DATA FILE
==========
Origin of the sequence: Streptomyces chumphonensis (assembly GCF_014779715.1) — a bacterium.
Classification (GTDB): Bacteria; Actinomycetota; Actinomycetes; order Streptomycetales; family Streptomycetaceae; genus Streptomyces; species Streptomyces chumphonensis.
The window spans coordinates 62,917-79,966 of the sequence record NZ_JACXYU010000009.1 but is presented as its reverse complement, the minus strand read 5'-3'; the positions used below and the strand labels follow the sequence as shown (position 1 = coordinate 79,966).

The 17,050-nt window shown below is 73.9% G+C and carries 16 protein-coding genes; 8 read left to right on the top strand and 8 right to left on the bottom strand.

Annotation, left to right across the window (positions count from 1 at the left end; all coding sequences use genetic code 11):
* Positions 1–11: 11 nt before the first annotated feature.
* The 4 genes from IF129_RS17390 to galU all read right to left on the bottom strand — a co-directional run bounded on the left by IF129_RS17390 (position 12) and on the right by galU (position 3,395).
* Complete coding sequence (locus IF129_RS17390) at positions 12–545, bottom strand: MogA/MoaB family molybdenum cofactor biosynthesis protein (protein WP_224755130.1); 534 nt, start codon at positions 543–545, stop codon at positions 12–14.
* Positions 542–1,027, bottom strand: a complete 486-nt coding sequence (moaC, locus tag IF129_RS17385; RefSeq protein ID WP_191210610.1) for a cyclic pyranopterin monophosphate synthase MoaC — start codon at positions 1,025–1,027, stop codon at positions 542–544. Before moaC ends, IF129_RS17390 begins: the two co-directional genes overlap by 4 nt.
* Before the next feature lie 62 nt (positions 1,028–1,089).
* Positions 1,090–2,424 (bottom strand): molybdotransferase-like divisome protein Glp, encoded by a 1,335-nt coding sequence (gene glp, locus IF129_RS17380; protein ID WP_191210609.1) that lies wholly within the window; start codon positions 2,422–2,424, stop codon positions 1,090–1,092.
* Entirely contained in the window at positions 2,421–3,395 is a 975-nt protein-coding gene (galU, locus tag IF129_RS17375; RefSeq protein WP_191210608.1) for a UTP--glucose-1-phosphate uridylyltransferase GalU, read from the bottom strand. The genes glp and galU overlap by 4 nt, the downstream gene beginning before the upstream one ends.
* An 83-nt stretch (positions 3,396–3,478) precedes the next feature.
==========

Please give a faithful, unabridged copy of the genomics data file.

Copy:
Origin of the sequence: Streptomyces chumphonensis (assembly GCF_014779715.1) — a bacterium.
Classification (GTDB): Bacteria; Actinomycetota; Actinomycetes; order Streptomycetales; family Streptomycetaceae; genus Streptomyces; species Streptomyces chumphonensis.
The window spans coordinates 62,917-79,966 of the sequence record NZ_JACXYU010000009.1 but is presented as its reverse complement, the minus strand read 5'-3'; the positions used below and the strand labels follow the sequence as shown (position 1 = coordinate 79,966).

The 17,050-nt window shown below is 73.9% G+C and carries 16 protein-coding genes; 8 read left to right on the top strand and 8 right to left on the bottom strand.

Annotation, left to right across the window (positions count from 1 at the left end; all coding sequences use genetic code 11):
* Positions 1–11: 11 nt before the first annotated feature.
* The 4 genes from IF129_RS17390 to galU all read right to left on the bottom strand — a co-directional run bounded on the left by IF129_RS17390 (position 12) and on the right by galU (position 3,395).
* Complete coding sequence (locus IF129_RS17390) at positions 12–545, bottom strand: MogA/MoaB family molybdenum cofactor biosynthesis protein (protein WP_224755130.1); 534 nt, start codon at positions 543–545, stop codon at positions 12–14.
* Positions 542–1,027, bottom strand: a complete 486-nt coding sequence (moaC, locus tag IF129_RS17385; RefSeq protein ID WP_191210610.1) for a cyclic pyranopterin monophosphate synthase MoaC — start codon at positions 1,025–1,027, stop codon at positions 542–544. Before moaC ends, IF129_RS17390 begins: the two co-directional genes overlap by 4 nt.
* Before the next feature lie 62 nt (positions 1,028–1,089).
* Positions 1,090–2,424 (bottom strand): molybdotransferase-like divisome protein Glp, encoded by a 1,335-nt coding sequence (gene glp, locus IF129_RS17380; protein ID WP_191210609.1) that lies wholly within the window; start codon positions 2,422–2,424, stop codon positions 1,090–1,092.
* Entirely contained in the window at positions 2,421–3,395 is a 975-nt protein-coding gene (galU, locus tag IF129_RS17375; RefSeq protein WP_191210608.1) for a UTP--glucose-1-phosphate uridylyltransferase GalU, read from the bottom strand. The genes glp and galU overlap by 4 nt, the downstream gene beginning before the upstream one ends.
* An 83-nt stretch (positions 3,396–3,478) precedes the next feature.